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Fort Lauderdale Alimony Attorney
The “A” in the acronym P.E.A.C.E. stands for Alimony. Alimony, or as it is commonly referred to as spousal support, is sometimes an issue in a divorce proceeding between spouses with a primary wage earner on one side and a lower wage earner on the other side. Alimony is not always awarded in divorce proceedings because it is based on the need of one spouse and the ability to pay from the other spouse. Section 61.08, Florida Statutes, provides an in depth understanding of Florida’s Alimony laws.
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The 5 Types of Alimony in Florida
Depending on your situation, you may be eligible for certain types of alimony in Florida. The court determines if and how a party receives alimony based on a variety of factors unique to each situation.
The 5 types of alimony are:
- Temporary or pendente lite – Temporary alimony or alimony pendente lite, is often awarded while the divorce is pending. This type of award becomes necessary due to the length of time it could take before the final decree is issued and a permanent alimony award is made.
- Bridge-the-gap – Bridge-the-gap alimony may be awarded to assist a party by providing support to allow the party to make a transition from being married to being single. Bridge-the-gap alimony is designed to assist a party with legitimate identifiable short-term needs, and the length of an award may not exceed 2 years.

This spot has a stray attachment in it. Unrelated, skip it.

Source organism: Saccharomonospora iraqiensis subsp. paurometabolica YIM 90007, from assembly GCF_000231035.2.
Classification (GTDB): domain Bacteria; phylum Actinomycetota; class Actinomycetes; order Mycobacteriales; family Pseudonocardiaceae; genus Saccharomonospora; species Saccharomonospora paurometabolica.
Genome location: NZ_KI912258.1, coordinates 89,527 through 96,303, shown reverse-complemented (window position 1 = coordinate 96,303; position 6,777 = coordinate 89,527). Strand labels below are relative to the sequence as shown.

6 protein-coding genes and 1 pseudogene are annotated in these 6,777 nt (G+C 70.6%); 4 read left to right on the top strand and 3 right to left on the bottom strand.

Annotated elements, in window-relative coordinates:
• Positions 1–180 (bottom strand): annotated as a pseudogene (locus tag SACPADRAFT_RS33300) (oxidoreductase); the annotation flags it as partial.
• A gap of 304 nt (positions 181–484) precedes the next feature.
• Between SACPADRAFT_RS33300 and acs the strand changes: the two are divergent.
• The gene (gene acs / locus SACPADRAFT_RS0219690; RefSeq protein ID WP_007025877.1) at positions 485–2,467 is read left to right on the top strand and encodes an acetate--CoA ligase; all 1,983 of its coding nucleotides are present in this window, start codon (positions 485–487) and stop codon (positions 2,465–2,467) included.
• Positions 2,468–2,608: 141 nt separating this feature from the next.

- Durational – Durational alimony may be awarded when permanent periodic alimony is inappropriate. The purpose of durational alimony is to provide a party with economic assistance for a set period of time following a marriage of short or moderate duration or following a marriage of long duration if there is no ongoing need for support on a permanent basis.
- Rehabilitative – Generally, rehabilitative alimony is used to support the spouse during a period of retraining or re-education for re-entry into the workforce, thereby enabling the spouse to become self-supporting in the not-too-distant future.
- Permanent – Permanent alimony may be awarded to provide for the needs and necessities of life as they were established during the marriage of the parties for a party who lacks the financial ability to meet his or her needs and necessities of life following a dissolution of marriage. Despite the seemingly permanent nature of this type of award, it usually does not last forever (i.e., until the recipient’s death).
How Equitable Distribution Affects Alimony
Equitable distribution (the division of property) essentially considers all marital property as a whole. When spouses divorce, the court will divide all assets and debts acquired during the marriage. Florida is an Equitable Distribution State, which means the courts could intervene and use its discretion to determine what is fair and equitable for purposes of property division. The courts, however, are provided with some guidance through Florida’s Equitable Distribution statute, Section 61.075, Florida Statutes.
We Provide Our Clients With Skilled & Compassionate Representation
Any issue within your family can be an emotional one to deal with. If you or a loved one has been confronted with a divorce, and you need a better understanding of how the alimony process works in Florida, our attorneys will be by your side every step of the way. We provide all our clients with skilled representation and guidance.